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China science

Chinese sea cucumber farmers count cost of deadly heatwave – but for some it’s a boon

With losses put at US$1 billion in the country’s northeast, one Dalian company using bigger offshore fisheries says it hasn’t been affected

PUBLISHED : Tuesday, 07 August, 2018, 11:00pm
UPDATED : Tuesday, 07 August, 2018, 11:41pm

A heatwave has taken a heavy toll on sea cucumber farms in northeast China, with rising water temperatures killing off many of the creatures in the past two weeks as the mercury soared.

In Liaoning province, most of the sea cucumbers being raised in shallow fishery ponds with depths of less than seven metres have died since a heatwave began on July 23 because high temperatures made the water too hot for them to tolerate, marine biologists said.

The coastal province is the main area where sea cucumbers – which are considered a delicacy in East Asia – are farmed in China.

But one seafood company in Dalian has benefited from the widespread devastation in the lucrative industry. Shares in Dalian Zhangzidao Fishery Group surged by the 10 per cent daily limit on Monday after the Shenzhen-listed firm said its sea cucumbers had not been affected by the heatwave.

“Zhangzidao grows its sea cucumbers in ‘ocean ranches’ – bigger offshore fisheries that are more resistant to high temperatures,” said Dong Yunwei, a marine biology professor at Xiamen University.

Sea cucumbers are produced mainly in China, South Korea, Japan and Russia. Dried products from places such as Dalian and Hokkaido in Japan are more highly sought after because they are considered better quality and can cost significantly more than others.

In northeast China, the species is either farmed in offshore fisheries with a depth of 10 to 40 metres or in shallow onshore ponds that are usually no deeper than 10 metres, Dong said. Raising sea cucumbers in a smaller pond speeds up growth but it also leaves them with less oxygen so they are vulnerable to higher temperatures.

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One 3.2-hectare (8-acre) farm in the province lost nearly 90 per cent of its sea cucumbers during the heatwave, state broadcaster CCTV reported on Monday.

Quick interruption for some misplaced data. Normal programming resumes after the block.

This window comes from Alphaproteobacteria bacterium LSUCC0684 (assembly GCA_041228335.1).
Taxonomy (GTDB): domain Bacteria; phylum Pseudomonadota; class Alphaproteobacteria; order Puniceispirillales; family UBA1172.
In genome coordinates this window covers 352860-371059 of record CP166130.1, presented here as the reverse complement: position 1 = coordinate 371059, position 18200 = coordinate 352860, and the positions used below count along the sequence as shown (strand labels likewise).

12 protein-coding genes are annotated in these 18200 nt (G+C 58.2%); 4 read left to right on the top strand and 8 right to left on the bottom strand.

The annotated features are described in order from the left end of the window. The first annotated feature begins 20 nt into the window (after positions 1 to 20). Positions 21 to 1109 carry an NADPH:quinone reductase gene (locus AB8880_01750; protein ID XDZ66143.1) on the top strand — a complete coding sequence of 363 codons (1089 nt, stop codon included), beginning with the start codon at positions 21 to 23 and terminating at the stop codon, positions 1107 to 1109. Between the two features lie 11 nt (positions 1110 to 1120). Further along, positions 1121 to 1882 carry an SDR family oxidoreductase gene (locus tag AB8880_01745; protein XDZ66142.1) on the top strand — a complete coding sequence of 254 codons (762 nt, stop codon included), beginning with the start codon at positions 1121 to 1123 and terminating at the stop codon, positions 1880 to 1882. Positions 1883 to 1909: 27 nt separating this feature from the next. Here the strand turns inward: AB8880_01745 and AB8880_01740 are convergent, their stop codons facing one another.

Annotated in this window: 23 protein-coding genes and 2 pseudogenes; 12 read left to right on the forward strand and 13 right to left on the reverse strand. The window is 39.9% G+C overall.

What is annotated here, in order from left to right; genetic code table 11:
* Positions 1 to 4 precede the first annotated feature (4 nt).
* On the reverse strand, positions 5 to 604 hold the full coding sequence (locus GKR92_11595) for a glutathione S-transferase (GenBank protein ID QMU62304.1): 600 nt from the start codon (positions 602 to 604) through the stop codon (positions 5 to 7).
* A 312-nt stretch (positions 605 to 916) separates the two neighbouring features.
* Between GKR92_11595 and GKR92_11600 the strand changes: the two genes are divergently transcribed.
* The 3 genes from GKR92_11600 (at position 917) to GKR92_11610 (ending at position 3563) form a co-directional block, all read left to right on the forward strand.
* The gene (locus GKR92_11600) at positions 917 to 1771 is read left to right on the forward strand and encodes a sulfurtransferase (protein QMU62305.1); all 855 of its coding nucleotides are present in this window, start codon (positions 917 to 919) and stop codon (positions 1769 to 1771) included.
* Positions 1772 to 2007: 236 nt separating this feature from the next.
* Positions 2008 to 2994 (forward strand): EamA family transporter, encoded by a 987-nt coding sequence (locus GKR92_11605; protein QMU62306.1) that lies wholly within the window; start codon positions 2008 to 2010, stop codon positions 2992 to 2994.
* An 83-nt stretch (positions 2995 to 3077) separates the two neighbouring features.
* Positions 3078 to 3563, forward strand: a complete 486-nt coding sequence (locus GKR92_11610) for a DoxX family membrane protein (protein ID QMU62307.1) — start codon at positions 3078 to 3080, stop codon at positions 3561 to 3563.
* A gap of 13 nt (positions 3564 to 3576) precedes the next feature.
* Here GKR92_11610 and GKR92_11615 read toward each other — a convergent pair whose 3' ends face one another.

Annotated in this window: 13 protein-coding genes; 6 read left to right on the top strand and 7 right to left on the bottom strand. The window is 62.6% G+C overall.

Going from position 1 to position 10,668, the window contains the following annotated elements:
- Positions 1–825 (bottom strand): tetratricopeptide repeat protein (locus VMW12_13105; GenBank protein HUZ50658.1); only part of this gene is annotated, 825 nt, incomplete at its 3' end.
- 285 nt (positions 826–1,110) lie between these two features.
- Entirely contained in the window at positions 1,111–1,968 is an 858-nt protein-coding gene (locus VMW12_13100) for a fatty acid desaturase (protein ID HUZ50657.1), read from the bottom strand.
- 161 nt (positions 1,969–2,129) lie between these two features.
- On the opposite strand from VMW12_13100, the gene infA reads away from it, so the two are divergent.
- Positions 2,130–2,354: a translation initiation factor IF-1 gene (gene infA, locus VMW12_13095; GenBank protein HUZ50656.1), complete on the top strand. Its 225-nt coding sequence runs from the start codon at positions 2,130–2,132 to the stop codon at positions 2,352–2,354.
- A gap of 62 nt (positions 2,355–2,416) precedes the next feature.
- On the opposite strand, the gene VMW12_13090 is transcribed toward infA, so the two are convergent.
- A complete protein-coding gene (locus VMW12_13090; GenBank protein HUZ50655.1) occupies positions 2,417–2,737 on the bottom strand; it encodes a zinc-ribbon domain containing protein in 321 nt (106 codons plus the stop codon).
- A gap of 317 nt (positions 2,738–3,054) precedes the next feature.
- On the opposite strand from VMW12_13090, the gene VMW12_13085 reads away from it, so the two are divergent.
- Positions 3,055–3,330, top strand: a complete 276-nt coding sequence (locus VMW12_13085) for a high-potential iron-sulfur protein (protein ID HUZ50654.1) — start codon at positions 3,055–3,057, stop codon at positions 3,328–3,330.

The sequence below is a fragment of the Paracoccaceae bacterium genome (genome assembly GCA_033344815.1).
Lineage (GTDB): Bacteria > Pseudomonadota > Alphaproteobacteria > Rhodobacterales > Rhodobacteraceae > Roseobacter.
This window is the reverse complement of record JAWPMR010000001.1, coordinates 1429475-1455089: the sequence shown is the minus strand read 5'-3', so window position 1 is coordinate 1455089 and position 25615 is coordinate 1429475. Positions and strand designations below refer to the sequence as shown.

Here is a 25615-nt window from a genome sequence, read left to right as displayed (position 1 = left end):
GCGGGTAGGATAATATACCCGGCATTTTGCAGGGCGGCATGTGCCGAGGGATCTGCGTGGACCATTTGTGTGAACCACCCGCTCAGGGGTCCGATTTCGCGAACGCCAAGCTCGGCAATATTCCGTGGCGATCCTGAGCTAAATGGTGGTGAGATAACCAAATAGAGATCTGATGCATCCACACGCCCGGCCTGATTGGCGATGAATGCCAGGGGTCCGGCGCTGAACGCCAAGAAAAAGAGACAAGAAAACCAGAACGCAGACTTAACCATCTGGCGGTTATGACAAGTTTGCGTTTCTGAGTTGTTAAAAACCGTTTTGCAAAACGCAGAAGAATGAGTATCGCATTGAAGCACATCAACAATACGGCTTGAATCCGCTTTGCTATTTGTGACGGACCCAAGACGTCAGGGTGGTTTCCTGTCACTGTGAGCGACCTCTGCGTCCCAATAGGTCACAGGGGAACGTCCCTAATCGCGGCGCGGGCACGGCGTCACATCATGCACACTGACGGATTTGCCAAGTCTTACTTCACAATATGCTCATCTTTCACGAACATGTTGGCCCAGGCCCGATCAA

Agriculture officials put farmers’ losses at 6.9 billion yuan (US$1 billion), with 68,000 tonnes of sea cucumbers going to waste.

“The problem has mainly been in the shallow ponds, where high temperatures have meant lower levels of oxygen,” Dong said. “Sea cucumbers in bigger ocean farms have been fine so far.”

One fishery owner said the water temperature had risen to around 30 degrees Celsius (86 Fahrenheit) in the past two weeks – rising to as high as 36 degrees (97 Fahrenheit) in the afternoon – compared with the hottest in temperature in previous years of about 26.

“Those are super high temperatures” for sea cucumbers, said Eva Plaganyi-Lloyd, a marine scientist at the Commonwealth Scientific and Industrial Research Organisation in Australia. “They are more a temperate than tropical species.”

Plaganyi-Lloyd said sea cucumbers were more comfortable in cooler water at 5 to 20 degrees, and if the temperature rose above 25 degrees (77 Fahrenheit) it was deadly because the accompanying higher salinity and lower oxygen levels damaged their immune system.

She cited a Chinese Academy of Sciences study from 2008 that found the species could not tolerate exposure at 32 degrees (nearly 90 Fahrenheit) for more than 16 hours, with half of the sea cucumbers dying after 12 hours.

“Although there is not a lot known on the exact upper thermal limits of sea cucumbers, this suggests that temperatures around 30 degrees Celsius are about the maximum they can tolerate,” Plaganyi-Lloyd said.

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Dong from Xiamen University said sea cucumber farms in Liaoning, and even further south in Shandong province near the Bohai Sea, should update their methods to cope with climate change and rising summer temperatures.

“Farms in Fujian province in the south of the country will not be affected by this heatwave as they operate from November to April,” Dong said.

A shortage of sea cucumbers caused by the die-off in the northeast was also expected to push up prices.

“The price of sea cucumbers will rise by 20 to 30 per cent in the next two years because of the supply problem this year,” Wang Mingli, president of the Sea Cucumber Association in Wafangdian, told state media on Monday.

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